Freeman recalls that as a turning point in his life -- when he realized that the pain of not having an involved family extends beyond childhood.

"This is going to be the time that is different for him," said Marilyn Regier, executive director of Barker, who will join almost two dozen well-wishers this weekend, including McCullough.

Sunday, May 9, 2010

Smoke Gets in Your Eyes

Today was a good day -- time spent with my kids, with my mom, with friends.

My hands still smell smokey from our last Mother's Day tradition of the day -- we burned the notes the girls wrote their birth mothers, so that the smoke could carry their thoughts and wishes to China. They each read their notes solemnly before consigning them to the fire. Maya's note read:

Dear Birth Mother,

Happy Mother's Day!  Are you having a good day in China?  I love you!

Love, Maya
Zoe's note read:
Dear Birth Mother,

Happy Mother's Day! Do you miss me? I miss you. I think of you every second, minute, hour, day, week, month, year. I can never stop thinking of you.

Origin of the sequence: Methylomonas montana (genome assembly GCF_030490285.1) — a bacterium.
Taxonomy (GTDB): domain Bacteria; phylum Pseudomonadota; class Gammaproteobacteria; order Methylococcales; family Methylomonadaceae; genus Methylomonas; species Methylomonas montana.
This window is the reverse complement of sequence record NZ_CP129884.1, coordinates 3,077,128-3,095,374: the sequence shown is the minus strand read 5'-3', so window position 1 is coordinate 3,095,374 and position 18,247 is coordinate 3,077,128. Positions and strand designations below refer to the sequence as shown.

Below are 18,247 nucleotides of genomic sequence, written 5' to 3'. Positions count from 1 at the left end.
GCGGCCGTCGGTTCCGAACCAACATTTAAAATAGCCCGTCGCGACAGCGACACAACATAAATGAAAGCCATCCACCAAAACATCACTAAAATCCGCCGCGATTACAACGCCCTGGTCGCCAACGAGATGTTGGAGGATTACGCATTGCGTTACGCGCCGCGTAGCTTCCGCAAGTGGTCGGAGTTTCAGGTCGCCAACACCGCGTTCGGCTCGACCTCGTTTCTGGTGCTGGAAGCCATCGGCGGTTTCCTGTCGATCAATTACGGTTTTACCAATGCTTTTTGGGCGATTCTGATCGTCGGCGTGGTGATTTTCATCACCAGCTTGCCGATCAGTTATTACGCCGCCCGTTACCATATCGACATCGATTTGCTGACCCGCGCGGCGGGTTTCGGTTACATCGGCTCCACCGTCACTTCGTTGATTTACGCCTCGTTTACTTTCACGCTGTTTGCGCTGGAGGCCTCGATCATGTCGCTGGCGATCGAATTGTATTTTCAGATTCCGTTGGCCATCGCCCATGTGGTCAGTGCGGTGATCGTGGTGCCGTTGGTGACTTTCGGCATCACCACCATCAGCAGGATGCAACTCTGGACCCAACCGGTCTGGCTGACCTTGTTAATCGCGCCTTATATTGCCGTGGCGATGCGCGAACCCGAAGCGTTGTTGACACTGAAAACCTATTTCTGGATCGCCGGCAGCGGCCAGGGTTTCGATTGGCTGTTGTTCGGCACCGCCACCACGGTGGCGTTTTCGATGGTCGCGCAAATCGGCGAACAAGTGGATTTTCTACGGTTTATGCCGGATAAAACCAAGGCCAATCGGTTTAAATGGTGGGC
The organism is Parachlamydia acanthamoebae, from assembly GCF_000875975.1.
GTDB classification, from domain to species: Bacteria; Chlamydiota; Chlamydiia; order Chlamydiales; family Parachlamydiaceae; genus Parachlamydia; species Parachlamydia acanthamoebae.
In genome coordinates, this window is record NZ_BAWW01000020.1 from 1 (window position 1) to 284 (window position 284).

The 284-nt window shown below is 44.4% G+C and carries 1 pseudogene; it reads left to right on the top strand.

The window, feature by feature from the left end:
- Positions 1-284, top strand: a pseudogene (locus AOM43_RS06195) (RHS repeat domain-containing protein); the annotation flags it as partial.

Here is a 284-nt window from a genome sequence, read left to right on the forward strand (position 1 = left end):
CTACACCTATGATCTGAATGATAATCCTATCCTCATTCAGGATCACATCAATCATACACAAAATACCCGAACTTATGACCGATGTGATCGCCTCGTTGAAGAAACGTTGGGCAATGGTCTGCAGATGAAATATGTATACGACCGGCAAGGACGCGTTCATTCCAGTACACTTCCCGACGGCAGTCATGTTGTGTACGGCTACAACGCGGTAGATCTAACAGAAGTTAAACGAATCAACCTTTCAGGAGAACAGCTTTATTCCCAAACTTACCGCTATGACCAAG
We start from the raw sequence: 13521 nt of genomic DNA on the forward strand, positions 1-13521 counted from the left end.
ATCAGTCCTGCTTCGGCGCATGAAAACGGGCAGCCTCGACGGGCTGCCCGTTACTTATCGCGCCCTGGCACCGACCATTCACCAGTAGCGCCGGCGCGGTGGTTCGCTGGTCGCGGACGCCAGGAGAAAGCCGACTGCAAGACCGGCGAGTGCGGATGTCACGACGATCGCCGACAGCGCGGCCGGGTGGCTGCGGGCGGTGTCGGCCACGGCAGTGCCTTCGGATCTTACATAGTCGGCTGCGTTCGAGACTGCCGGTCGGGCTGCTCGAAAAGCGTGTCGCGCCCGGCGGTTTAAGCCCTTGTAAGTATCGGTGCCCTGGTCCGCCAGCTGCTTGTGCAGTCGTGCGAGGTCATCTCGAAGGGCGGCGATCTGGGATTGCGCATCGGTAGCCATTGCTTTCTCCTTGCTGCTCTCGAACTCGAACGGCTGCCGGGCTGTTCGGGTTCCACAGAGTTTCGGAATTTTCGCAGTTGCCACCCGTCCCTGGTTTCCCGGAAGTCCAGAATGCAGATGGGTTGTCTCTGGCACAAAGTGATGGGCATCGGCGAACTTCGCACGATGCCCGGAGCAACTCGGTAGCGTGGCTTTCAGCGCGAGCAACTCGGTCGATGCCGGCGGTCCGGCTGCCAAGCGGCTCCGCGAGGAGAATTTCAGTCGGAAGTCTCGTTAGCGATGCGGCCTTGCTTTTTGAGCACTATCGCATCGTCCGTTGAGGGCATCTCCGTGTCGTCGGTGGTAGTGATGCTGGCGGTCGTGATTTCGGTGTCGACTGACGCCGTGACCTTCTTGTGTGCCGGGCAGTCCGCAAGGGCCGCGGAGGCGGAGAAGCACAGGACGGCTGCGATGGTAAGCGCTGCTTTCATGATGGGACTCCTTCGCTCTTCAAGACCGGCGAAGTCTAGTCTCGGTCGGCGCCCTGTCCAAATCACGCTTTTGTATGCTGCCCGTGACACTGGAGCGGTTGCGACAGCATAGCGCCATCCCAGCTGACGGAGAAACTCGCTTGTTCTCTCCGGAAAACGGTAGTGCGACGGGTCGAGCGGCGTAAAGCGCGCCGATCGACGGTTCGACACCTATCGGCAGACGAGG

Love, Zoe
When I teared up, I could blame it on the smoke getting in my eyes.

Saturday, May 8, 2010

GIMH Mother's Day Blog Carnival

Today, the Saturday before Mother's Day, is Birth Mother's Day.  We don't really celebrate Birth Mother's Day;  instead, we celebrate birth mothers on Mother's Day.  I have no problem sharing that holiday with my kids' birth mothers, since I'm sharing my kids with their birth mothers.  But today the girls finished their drawings for the Grown in My Heart Adoption Carnival, which for this month celebrates Mother's Day. And they chose to celebrate their birth mothers.  These are the directions:

■Post a picture of your mother (the one you most refer to as a mom). This could be your grandmother, your birthmother, your aunt, your sister, your biological mom, your adoptive mom, your best friend, your surrogate mom…Your MOTHER (or both your mothers).

■Include a Six-Word-Memoir with the picture describing her/what she means to you.